Journalists in Peril


By Frank Smyth

Three weeks after the Gulf War ended, we entered northern Iraq with Kurdish guerrillas who were fighting Saddam Hussein and traveled 150 miles south to Kirkuk on the front line between rebel and government forces. Though writers working for dailies and network crews had already come to Kirkuk and left, I and two photographers working for weeklies, Alain Buu and Gad Gross, along with our armed Kurdish guide, Bakhtiar Muhammed Abd-al-rahman Askari, elected to stay. We all naively thought Saddam would soon be overthrown.

Everything changed on March 28, just after dawn. Thousands of Kurds—guerrillas and civilians—were still in the city. Incoming artillery and tank shells shook the ground, first claiming the life of a young girl on her bicycle. “This is Saddam Hussein!” yelled one man who knew her. “Mr. Bush must know.” Soon several small helicopters broke the sky. They opened up with machine guns, as the guerrillas returned fire with antiaircraft guns. I saw Kurdish guerrillas carrying two surface-to-air missiles. The incoming shells were becoming more accurate, and tanks were closing in on the town. By about noon, the smaller helicopters were joined by four or five helicopter gunships. Glistening like angry hornets, they fired machine guns and unloaded seemingly endless volleys of exploding rockets. The gunships provided crucial air cover for dozens of advancing tanks. Several multiple-rocket launchers dropped a blanket of fire on fleeing guerrillas and civilians.

The four of us took shelter behind a wall of bulldozed earth. My bravado began crumbling like dirt. A tank appeared over a hill. Gad and Bakhtiar ran toward some small houses. Alain and I dove into a ditch. We were separated through the night while Iraqi soldiers camped around us. We heard them talking, walking, peeing—even opening cans of food. I turned off the alarm on my watch and tried to control my breathing. When I get nervous, I take quick, short breaths. But Alain’s blood pressure dropped from the stress, and he soon began sleeping. I woke him to stop his snoring. The temperature, too, dropped in the night. We couldn’t allow our teeth to chatter, either.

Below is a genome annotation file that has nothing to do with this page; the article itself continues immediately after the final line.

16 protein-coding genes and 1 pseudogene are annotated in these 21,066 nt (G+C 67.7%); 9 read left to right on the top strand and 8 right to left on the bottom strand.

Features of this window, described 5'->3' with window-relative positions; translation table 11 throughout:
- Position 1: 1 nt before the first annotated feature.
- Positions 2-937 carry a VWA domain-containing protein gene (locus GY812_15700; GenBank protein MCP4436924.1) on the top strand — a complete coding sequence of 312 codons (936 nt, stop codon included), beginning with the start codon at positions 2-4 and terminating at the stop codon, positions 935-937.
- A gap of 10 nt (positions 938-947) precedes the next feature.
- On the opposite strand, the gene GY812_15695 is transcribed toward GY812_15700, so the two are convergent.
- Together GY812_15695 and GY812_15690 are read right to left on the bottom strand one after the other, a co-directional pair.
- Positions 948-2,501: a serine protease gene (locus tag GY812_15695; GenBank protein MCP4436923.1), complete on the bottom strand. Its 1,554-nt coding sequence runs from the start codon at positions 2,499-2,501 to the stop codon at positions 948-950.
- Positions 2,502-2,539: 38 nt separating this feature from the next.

Embracing each other like lovers to stay warm, we stayed in the ditch for over eighteen hours. I watched an ant colony at work below, and envied each bird passing above. Shortly after sunrise, Alain and I heard a commotion coming from the houses. It sounded like some people had been captured. Within minutes, we heard one short automatic rifle burst. It was followed by a scream, and then broken by another burst that ended in silence. A blanket of terror descended upon us. We both feared that it had been Gad screaming.

I began to silently panic, as my imagination went back in time. I felt like a small boy who had agreed to play a deadly game of hide-and-seek with some of the bigger kids in the neighborhood. But they had severe rules, which I had foolishly agreed to in advance: “If we catch you, we kill you.” I never thought I’d get caught. Now… I imagined myself, still as a kid, trying to talk my way out of it, and, according to my own reasoning, failing every time.

From within the ditch, Alain and I looked out in opposite directions, hoping that if we were seen, we might have a chance to surrender. An hour later, Alain jumped up with his hands held high and yelled “Sahafi” (journalist). “What are you doing?” I said, though it was already too late. Alain said that a soldier had seen him. I forced myself up and followed him. Soldiers with raised rifles threatened to kill us. One drew his finger sardonically across his neck. But a military intelligence officer, who seemed to be newly arrived on the scene, intervened. He reassured us that we would not be killed, even as he ripped a pendant of the Virgin Mary off Alain’s neck.

He brought us to some other military officers with different uniforms who were army special forces commanders. They told us about Gad. He had “killed himself,” said one, because “he had a gun.” Another officer showed us Gad’s camera bag and press tags, which were stained with blood. We were certain then that Gad and probably Bakhtiar had been summarily executed after being captured. The army commanders said in both English and Arabic that they wanted to kill us, too. But the military intelligence officer insisted that we be transferred to a military intelligence unit for interrogation. He saved us.

We underwent many blindfolded interrogations, and were later brought to Baghdad and imprisoned. During one particularly severe interrogation, I was accused of being a CIA agent, while Alain was later accused of being a French intelligence agent. Though treating us as prisoners of war, Iraq failed to report our captures to the International Committee of the Red Cross. Nevertheless, after eighteen days, on the last night of the Muslim holy period of Ramadan, Saddam released us. But Iraqi authorities kept Gad’s camera bag. His remains have yet to be recovered.

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